Ruth was the Moabite wife of Machlon, one of the sons of Elimelech and Naomi, a wealthy couple who had fled Bethlehem during a bitter famine. Elimelech’s family had settled in Moab, a neighboring country with which Israel had a history of conflict.
According to Leviticus 23, the Feast of Tabernacles (Sukkot, including Shmini Atzeret) lasts for eight days. Creative labor, however, is prohibited only on the first and the eighth days. Why then will Jews around the world (except in Israel) celebrate the first two days and the eighth and ninth days as festival days, refraining from creative labor?
Shortly after the Israelites encamped at the base of Mount Sinai, they agreed to accept the Torah and do all that God had commanded. And so, God declared that He would bring Himself, in the form of a thick cloud, close to the people, that they might hear Him speak. First, however, God instructed Moses that the people must prepare themselves.
On the first day of Sivan in the year 2448 (Jewish calendar), only seven weeks after leaving Egypt, the Israelites reached the Wilderness of Sinai. On the desert plain around the mountain, they set up camp and watched as Moses set off toward the mountain to hear God’s will.
There is an oft-cited Midrash (Sifrei, Dvarim 343) describing how God offered the Torah to the other nations of the world before He gave it to the Jewish people at Mount Sinai. According to this Midrash, the first nation to whom He offered the Torah asked what was in it. When God told them about the law prohibiting stealing, they couldn’t fathom a life without theft. The next nation reacted incredulously to the prohibition of adultery; they were horrified at the idea that God would monitor people’s bedroom behavior! Another nation was unable to accept the prohibition of murder, and so on. When God asked the Jewish people if they would accept the Torah, there were no questions. They declared: “Na’aseh v’nishma” (“We will do and we will listen”).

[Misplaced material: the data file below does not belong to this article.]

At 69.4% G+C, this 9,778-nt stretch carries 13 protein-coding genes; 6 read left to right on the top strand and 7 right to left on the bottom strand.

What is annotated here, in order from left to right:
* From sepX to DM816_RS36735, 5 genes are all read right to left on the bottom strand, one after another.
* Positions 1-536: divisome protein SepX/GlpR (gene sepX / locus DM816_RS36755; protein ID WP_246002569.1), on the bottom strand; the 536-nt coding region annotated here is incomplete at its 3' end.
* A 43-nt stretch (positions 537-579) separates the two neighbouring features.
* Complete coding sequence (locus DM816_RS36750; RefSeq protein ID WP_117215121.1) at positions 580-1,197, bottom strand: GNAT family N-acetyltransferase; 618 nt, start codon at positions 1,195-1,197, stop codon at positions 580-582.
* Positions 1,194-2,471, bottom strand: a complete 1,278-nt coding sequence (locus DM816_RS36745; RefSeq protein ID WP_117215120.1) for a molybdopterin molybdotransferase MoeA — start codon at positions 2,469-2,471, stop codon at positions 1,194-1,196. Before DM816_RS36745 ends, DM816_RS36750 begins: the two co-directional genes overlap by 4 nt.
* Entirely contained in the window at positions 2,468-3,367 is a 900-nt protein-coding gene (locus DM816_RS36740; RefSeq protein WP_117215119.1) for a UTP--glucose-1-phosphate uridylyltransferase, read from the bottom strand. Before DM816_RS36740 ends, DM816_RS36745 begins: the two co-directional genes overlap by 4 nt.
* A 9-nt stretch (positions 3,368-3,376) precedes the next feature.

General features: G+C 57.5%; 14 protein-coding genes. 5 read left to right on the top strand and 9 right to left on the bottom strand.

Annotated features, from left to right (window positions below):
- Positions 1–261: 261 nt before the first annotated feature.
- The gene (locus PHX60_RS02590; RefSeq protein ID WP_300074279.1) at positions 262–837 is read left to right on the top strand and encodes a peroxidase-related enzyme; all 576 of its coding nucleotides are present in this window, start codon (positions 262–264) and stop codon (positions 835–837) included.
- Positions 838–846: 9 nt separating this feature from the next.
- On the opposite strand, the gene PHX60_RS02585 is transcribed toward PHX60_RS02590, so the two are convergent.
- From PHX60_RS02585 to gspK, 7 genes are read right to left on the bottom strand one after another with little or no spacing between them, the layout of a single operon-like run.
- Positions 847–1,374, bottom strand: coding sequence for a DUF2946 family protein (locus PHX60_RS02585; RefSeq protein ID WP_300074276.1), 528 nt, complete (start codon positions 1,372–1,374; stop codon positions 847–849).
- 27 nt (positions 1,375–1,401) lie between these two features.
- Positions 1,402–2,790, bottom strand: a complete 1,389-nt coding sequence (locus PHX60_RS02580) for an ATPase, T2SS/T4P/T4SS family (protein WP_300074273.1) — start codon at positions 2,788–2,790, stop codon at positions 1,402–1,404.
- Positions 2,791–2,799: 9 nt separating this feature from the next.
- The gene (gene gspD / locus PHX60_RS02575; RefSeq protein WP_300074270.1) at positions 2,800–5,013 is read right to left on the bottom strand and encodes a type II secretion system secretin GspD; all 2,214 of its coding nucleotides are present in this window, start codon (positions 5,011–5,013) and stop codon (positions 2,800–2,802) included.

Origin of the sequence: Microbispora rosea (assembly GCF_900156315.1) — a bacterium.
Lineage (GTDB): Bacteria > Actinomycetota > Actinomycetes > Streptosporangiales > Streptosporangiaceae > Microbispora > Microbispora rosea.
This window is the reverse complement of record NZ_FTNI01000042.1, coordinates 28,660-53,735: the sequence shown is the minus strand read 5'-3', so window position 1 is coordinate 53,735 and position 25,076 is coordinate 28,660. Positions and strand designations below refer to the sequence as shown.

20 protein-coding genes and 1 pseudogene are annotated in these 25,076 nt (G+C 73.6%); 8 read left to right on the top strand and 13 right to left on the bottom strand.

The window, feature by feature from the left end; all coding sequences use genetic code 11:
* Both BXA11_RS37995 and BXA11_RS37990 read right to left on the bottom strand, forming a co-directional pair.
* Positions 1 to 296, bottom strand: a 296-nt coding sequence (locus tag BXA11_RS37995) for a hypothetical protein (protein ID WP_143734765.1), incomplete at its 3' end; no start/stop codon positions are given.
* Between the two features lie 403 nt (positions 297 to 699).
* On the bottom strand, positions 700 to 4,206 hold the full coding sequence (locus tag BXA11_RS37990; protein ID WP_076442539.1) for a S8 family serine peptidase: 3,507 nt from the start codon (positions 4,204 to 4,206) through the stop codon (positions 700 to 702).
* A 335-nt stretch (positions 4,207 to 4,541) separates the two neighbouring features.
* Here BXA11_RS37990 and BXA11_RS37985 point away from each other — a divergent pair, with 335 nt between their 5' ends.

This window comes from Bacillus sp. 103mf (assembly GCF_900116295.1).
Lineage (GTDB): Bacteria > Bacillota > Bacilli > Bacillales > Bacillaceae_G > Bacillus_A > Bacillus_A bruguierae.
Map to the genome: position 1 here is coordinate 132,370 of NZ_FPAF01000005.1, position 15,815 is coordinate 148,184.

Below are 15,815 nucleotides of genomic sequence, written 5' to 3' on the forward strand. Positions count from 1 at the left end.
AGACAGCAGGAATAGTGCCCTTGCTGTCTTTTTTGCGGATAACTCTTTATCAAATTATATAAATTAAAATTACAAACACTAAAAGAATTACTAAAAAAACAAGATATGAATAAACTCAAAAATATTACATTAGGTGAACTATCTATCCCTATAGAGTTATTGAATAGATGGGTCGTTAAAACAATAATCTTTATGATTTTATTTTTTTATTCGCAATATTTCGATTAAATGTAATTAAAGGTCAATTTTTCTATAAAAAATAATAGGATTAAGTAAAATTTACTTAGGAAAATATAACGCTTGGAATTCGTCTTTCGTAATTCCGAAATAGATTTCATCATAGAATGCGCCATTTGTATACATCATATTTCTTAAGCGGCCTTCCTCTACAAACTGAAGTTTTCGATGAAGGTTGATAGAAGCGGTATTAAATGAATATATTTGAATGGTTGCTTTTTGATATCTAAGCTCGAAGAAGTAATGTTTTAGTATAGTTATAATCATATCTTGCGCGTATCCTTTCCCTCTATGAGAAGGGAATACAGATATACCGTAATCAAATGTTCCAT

The holiday of Shavuot has three well-known, and well-loved, customs.
Shavuot, which we begin celebrating Saturday night (May 26th), is the only holiday in the Torah not listed by the date on which it is to be observed. Rather, the Torah teaches that this festival takes place on the day following the 49th day after the first day of Passover (see Counting of the Omer). The name Shavuot, therefore, reflects the fact that this holiday occurs seven complete weeks (shavuot) after Passover. In mystical terms, the number 7 represents the natural order of things, and so, a complete, natural cycle has occurred.
In 1947, when the United Nations approved the plan to partition the British Mandate of Israel into a Jewish state and an Arab state, they determined that Jerusalem would be an “international city” for a period of ten years. The plan was approved by the Jews, and the day after it came into effect, the new state was attacked by the surrounding Arab states (as the Arabs had not accepted the partition plan).
“Our Rabbis taught: Seven things are hidden from men… the day of death, and the day of comfort, the depth [extent] of judgment; and man does not know what is in his neighbor’s heart; from what will he earn [a living]; and when the Davidic dynasty will return; and when the wicked kingdom will come to an end” (Pesachim 54b).
Pikei Avot is commonly translated as Ethics of Our Fathers because many of its statements focus on ethical behavior. For those striving to be ethical, “Nittai the Arbelite says: Keep far from an evil neighbor, do not associate with a wicked man, and do not abandon the belief in retribution” (1:7).